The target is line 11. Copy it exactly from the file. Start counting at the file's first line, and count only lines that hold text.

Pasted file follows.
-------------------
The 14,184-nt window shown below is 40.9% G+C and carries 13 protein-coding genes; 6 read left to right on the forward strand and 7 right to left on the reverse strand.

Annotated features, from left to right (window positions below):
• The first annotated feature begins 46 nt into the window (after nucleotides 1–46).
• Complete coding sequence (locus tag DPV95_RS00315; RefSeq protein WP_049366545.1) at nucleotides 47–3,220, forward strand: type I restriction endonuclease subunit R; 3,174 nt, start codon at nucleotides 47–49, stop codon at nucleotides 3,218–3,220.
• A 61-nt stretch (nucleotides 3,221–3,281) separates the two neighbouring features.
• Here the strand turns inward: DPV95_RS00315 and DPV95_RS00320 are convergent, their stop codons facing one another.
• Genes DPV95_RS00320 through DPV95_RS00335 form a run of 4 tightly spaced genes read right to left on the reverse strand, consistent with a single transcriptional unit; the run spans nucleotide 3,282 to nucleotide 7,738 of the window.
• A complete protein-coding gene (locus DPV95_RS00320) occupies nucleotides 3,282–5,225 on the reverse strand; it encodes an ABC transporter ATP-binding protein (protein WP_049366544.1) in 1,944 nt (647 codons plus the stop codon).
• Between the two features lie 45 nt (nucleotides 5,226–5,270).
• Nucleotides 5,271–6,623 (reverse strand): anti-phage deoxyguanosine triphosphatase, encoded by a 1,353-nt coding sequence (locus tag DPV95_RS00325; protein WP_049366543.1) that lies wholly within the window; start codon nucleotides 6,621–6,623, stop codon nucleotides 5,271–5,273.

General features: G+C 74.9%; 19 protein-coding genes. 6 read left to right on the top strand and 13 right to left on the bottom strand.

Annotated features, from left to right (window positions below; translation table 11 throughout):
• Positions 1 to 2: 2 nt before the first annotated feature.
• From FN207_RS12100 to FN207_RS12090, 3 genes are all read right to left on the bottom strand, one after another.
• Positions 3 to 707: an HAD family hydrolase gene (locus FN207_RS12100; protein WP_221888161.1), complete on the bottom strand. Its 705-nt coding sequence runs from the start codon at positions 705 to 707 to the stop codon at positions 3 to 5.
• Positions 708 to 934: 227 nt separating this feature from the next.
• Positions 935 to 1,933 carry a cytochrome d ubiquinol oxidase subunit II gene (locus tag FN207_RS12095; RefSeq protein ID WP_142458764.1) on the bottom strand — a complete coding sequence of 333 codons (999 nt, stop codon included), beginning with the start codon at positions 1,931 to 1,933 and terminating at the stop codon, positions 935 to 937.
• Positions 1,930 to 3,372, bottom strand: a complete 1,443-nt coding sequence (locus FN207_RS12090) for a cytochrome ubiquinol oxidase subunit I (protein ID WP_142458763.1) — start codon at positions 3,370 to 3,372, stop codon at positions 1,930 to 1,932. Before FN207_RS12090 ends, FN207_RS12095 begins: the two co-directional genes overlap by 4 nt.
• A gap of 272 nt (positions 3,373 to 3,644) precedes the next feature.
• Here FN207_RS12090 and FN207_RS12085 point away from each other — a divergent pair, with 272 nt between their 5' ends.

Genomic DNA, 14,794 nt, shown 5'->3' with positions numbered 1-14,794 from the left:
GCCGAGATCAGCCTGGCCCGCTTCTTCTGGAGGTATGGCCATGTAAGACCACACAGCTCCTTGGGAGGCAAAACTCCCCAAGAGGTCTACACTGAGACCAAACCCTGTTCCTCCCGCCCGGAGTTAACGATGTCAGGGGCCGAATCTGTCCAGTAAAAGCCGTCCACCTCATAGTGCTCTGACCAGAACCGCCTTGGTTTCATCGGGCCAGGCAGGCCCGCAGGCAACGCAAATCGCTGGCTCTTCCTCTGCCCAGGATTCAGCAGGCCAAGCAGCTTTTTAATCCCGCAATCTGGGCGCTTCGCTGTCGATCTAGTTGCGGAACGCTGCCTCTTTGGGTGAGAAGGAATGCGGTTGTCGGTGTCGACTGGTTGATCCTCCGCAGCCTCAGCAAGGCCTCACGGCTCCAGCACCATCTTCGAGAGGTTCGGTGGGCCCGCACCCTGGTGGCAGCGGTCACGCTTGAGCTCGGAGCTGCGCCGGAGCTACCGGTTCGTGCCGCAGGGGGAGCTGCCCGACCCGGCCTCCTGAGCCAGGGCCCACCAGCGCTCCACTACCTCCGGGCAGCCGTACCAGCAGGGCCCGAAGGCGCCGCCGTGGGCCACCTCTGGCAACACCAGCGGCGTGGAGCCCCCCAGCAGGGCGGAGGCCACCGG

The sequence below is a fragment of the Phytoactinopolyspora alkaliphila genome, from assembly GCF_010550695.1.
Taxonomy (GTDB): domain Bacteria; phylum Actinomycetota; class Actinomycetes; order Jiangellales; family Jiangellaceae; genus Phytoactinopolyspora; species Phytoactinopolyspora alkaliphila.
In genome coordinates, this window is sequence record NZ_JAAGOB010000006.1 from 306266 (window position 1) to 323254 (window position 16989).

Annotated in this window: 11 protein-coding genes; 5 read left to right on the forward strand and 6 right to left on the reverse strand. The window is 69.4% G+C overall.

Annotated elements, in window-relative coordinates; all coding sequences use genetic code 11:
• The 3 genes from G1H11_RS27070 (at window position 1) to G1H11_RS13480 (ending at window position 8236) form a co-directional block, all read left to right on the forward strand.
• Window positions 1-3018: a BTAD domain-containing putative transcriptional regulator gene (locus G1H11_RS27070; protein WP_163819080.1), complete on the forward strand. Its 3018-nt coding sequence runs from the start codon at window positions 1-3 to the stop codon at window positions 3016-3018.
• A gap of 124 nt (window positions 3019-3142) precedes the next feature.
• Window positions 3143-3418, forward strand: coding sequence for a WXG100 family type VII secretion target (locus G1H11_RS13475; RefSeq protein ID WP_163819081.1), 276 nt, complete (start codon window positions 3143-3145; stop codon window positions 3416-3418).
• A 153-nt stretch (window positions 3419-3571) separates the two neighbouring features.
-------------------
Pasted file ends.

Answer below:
General features: G+C 74.9%; 19 protein-coding genes. 6 read left to right on the top strand and 13 right to left on the bottom strand.